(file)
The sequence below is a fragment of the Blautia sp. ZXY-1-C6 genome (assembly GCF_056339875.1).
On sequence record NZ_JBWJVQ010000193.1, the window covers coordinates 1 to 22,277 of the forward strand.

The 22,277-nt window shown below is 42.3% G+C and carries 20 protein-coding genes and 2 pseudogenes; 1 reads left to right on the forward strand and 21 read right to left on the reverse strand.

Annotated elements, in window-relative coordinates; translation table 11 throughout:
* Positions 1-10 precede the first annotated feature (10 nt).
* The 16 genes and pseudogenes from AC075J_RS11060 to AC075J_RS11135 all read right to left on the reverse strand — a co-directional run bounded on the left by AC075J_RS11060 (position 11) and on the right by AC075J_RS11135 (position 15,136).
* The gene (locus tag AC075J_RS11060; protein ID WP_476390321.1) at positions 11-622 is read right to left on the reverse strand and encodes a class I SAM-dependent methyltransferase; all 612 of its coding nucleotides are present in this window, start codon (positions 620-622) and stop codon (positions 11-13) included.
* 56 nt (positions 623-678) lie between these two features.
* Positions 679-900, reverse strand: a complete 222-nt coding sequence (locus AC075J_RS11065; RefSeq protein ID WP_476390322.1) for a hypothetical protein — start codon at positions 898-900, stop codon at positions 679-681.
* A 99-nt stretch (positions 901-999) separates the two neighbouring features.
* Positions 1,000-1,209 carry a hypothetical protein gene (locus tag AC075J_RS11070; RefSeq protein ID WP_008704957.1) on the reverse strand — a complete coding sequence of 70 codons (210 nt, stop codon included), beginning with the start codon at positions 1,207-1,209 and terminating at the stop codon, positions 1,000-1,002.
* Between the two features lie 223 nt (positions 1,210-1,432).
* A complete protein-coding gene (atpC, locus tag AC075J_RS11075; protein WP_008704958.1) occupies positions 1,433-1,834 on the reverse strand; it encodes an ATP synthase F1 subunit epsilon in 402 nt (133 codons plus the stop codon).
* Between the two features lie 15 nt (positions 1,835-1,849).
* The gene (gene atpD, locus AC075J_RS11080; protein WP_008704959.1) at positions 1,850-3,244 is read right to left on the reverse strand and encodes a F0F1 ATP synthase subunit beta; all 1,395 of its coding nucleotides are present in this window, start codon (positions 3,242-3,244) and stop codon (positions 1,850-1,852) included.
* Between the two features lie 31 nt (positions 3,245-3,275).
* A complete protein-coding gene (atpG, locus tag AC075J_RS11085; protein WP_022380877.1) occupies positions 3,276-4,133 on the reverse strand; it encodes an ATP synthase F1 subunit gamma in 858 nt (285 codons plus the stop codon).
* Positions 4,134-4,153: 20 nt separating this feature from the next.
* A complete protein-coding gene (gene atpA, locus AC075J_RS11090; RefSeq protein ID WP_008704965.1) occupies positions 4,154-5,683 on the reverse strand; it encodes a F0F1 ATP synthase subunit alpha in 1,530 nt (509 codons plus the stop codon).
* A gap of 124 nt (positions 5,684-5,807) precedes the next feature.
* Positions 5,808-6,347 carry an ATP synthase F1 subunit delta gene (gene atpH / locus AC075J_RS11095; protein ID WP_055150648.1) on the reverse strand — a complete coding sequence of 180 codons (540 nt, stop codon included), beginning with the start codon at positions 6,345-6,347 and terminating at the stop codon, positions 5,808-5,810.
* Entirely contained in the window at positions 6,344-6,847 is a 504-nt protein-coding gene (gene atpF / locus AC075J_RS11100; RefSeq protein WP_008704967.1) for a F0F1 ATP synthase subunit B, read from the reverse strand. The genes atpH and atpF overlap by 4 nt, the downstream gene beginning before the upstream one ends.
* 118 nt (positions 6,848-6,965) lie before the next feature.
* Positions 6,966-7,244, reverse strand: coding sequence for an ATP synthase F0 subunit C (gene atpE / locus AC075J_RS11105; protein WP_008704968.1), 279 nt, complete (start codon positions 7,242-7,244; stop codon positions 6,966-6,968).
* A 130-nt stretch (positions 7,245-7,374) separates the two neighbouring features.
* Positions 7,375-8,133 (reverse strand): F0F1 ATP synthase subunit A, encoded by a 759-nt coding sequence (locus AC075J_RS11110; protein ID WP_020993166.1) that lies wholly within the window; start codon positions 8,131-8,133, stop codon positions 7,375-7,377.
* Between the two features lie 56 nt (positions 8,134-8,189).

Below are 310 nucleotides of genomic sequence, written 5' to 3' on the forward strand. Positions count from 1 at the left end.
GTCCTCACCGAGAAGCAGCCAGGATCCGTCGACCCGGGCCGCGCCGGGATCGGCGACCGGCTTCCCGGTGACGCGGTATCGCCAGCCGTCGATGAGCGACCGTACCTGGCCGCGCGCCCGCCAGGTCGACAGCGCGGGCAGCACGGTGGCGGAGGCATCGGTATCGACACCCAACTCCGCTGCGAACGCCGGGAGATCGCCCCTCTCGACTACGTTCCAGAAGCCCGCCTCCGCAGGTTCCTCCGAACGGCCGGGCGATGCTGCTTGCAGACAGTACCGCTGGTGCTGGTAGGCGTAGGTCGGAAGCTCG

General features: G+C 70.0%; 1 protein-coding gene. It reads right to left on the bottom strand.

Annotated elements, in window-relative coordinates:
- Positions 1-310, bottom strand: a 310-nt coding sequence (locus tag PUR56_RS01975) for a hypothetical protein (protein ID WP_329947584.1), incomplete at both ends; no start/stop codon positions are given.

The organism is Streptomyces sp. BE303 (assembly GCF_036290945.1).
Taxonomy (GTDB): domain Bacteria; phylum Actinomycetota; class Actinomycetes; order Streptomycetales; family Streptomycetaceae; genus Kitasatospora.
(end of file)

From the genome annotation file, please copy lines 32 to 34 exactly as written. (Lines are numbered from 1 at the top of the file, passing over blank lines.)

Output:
- Positions 1-310, bottom strand: a 310-nt coding sequence (locus tag PUR56_RS01975) for a hypothetical protein (protein ID WP_329947584.1), incomplete at both ends; no start/stop codon positions are given.

The organism is Streptomyces sp. BE303 (assembly GCF_036290945.1).
Taxonomy (GTDB): domain Bacteria; phylum Actinomycetota; class Actinomycetes; order Streptomycetales; family Streptomycetaceae; genus Kitasatospora.